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Maybe Dale Chihuly is all there really is?

December 12, 2012

Like my mother, and her mother before her, I am a crow. We have each loved bright, shiny, colorful things...especially glass with light shining through it. (Gallery: Glass and Me) This explains why, for the past ten years I will always make the extra effort to see the works of Dale Chihuly if they are nearby… and no matter where we travel, they frequently are nearby.

Dale Chihuly

The area around Tacoma (where Chihuly was born) and Seattle, Washington is especially well-populated with his glass installations. To my eye, the glass really looks its best in this area’s mostly cloudy, overcast light. The glowing glass installations become an “almost natural” part of the surrounding environment.


Clos Pegase Winery - Napa Valley, California - 1998: Our first Chihuly sighting!  An exuberant  chandelier made of hundreds of small multi-shaded yellow spirals. We were blown away... (Get It?)

Little did we know that once we started traveling full time, he would be everywhere. From Atlantic to Pacific, oh my, his output is terrific. (Not to mention installations in Jerusalem, Venice, Japan, Norway... over 200 world-wide.)

Dale ChihulyAnd that “big stuff” does not include the many thousands of “little” Chihulys residing in private homes. They float in backyard pools, hang theatrically over mirrored dining room tables or rest seductively in hallway alcoves.

The omnipresent gift shops at his installations flaunt walls of photographic books, reproductions of his splatter paintings, lithographs, prints, posters, rugs, umbrellas... Ok, I confess, I was tempted to get the umbrella, but considering the almost $40. price tag and my history of losing bumbershoots at an alarming rate, the decision was made to forgo this rainy day pleasure.

Dale ChihulyOur second encounter with Dale was at the Marlborough Gallery in New York City back in 2001. The size of the crowds gave us our first inkling of just how huge his following had become.  As a photographer, I found the show utterly enjoyable, but it was the lighting and play of shadows, reflections and colors produced on the walls that gave the greatest pleasure.

The more I see of his art, the more I believe in its power to give people who might never consider looking at “art” great love and pleasure. It is definitely the sort of art that casinos from Las Vegas (the Bellagio) to Atlantis love to display.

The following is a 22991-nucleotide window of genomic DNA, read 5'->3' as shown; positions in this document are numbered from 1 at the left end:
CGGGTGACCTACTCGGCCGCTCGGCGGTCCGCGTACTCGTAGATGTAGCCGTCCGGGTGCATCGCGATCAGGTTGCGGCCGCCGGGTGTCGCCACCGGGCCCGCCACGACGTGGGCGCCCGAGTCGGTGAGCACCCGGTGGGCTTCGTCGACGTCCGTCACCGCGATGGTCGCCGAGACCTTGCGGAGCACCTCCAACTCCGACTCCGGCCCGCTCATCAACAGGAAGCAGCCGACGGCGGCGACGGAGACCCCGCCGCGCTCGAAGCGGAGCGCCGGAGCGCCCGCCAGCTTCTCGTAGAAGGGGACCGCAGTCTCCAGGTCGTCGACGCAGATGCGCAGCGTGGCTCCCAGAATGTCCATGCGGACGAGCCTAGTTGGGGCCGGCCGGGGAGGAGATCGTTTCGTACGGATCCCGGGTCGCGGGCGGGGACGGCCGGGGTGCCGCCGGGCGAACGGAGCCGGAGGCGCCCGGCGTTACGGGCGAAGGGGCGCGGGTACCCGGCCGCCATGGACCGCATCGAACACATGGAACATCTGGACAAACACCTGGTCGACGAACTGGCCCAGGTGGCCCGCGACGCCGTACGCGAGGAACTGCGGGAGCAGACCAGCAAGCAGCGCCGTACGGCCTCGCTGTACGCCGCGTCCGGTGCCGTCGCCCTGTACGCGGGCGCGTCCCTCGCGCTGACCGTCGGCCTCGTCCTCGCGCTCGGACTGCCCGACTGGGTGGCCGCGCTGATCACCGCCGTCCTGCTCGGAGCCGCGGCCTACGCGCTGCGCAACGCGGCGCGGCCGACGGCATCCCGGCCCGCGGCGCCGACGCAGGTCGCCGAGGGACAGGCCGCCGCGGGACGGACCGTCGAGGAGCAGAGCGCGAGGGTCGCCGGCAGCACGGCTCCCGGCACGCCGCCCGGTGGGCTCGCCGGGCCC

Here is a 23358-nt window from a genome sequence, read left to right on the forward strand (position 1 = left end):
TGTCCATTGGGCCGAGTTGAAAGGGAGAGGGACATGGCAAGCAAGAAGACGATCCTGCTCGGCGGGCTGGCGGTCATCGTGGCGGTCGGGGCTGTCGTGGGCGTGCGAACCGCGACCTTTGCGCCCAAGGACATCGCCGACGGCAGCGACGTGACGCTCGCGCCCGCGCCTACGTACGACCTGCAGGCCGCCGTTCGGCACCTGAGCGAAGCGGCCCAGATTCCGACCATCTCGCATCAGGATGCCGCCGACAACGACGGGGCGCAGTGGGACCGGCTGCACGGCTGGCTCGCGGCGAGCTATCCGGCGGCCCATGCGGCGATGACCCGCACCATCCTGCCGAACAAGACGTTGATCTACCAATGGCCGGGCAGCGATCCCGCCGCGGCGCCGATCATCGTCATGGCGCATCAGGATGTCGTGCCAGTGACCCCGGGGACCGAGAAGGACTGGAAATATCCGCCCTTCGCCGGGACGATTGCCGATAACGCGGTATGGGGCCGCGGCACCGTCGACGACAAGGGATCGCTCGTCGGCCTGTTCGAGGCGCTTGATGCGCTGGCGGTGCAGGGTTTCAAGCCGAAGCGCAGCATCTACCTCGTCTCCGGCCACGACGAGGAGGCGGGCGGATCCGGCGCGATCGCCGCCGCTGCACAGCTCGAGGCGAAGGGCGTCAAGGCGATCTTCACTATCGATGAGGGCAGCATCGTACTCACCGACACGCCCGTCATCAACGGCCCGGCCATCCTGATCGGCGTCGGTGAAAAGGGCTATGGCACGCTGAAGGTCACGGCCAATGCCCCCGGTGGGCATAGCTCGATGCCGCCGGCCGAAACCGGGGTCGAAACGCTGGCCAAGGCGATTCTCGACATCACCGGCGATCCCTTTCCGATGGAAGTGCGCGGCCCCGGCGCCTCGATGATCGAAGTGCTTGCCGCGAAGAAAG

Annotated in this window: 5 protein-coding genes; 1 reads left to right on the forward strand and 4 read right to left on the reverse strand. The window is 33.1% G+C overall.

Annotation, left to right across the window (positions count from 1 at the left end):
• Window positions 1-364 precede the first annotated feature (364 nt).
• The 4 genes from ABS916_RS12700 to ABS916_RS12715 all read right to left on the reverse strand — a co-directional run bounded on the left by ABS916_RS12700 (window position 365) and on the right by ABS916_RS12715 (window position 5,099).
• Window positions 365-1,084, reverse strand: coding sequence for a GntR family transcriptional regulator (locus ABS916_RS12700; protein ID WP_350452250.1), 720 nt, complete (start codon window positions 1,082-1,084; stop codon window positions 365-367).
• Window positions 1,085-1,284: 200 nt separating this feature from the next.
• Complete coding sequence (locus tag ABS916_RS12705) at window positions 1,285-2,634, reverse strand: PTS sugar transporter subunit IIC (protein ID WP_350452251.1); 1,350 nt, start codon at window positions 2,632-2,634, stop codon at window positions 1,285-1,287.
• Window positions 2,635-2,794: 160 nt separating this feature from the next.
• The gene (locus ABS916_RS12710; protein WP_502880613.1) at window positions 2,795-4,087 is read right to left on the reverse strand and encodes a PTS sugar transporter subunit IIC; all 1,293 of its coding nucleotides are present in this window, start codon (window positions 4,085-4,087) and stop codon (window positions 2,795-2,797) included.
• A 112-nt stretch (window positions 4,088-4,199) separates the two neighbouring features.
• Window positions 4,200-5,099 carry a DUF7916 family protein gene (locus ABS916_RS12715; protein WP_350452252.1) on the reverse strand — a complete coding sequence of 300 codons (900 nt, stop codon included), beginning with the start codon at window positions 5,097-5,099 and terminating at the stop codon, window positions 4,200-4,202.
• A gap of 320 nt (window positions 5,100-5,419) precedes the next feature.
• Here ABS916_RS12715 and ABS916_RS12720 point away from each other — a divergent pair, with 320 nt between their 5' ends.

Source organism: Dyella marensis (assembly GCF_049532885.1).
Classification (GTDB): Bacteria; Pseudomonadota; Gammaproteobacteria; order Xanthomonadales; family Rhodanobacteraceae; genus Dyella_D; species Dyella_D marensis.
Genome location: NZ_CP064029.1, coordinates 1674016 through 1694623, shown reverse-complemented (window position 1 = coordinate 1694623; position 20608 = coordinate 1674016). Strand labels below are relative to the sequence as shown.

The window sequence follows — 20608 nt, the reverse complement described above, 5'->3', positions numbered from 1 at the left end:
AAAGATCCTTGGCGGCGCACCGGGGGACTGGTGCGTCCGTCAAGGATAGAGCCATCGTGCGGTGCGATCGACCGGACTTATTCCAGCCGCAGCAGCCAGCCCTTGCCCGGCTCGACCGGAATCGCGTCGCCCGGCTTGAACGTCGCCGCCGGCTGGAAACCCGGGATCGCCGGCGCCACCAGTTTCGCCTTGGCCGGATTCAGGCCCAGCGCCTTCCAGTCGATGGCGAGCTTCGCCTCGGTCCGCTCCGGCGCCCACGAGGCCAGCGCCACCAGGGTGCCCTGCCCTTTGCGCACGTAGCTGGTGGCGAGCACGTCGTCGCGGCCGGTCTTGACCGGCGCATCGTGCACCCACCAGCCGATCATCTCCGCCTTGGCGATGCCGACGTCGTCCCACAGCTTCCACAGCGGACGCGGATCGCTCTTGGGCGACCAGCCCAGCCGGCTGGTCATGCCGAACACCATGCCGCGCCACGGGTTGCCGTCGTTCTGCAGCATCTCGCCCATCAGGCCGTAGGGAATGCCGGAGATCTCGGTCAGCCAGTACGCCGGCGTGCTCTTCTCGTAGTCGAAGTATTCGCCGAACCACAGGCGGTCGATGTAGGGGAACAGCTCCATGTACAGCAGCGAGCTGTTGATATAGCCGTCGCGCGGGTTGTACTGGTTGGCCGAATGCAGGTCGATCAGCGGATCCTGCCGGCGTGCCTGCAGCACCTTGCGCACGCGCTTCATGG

Seen in one-man shows, in dark rooms with reflective walls and floors, it is all just too damn much. The energetic and musical forms of the glass are lost in a cacophony of competing colors and shapes. Spare me one more ikebana boat floating in a sea of black glass, please.

Dale ChihulyBut when the glass is installed permanently and is sight specific, the effect of the color, the glass and the setting can be powerful. The permanent installation of the Monarch Window in Tacoma, Washington’s Union Station (now a courthouse) is just such a piece.

Trains still travel below the station all day long and the vibrations from their movement creates a magic projection like the fluttering of butterfly wings on the floors and objects in the old station. In the window, every piece is orange and the same basic shape, only the projections of the flower forms change as they dance about beneath your feet.

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We most recently paid a night visit to the Indoor/Outdoor Chihuly Glass Garden below the Space Needle in Seattle and it was packed. Many of the visitors who were there when we arrived, were still floating about in awe when we left. They moved along slowly thru this 21st Century Glass Cathedral as if under some hypnotic spell. Cell phones thrust towards the glass they composed photographs and interacted with the pieces for hours.

Congratulations, Mr. Chihuly, I aways like you and sometimes I even love you.

Inside the stainless steel cone that houses the worlds largest hot shop.

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Actually, there IS more than Dale. Many wonderful artists are working in glass and the Corning Museum of Glass has a beautiful collection of objects spanning many centuries. Here you can view a short, automated full screen PDF slideshow of some of the pieces in the museum. (34 slides)

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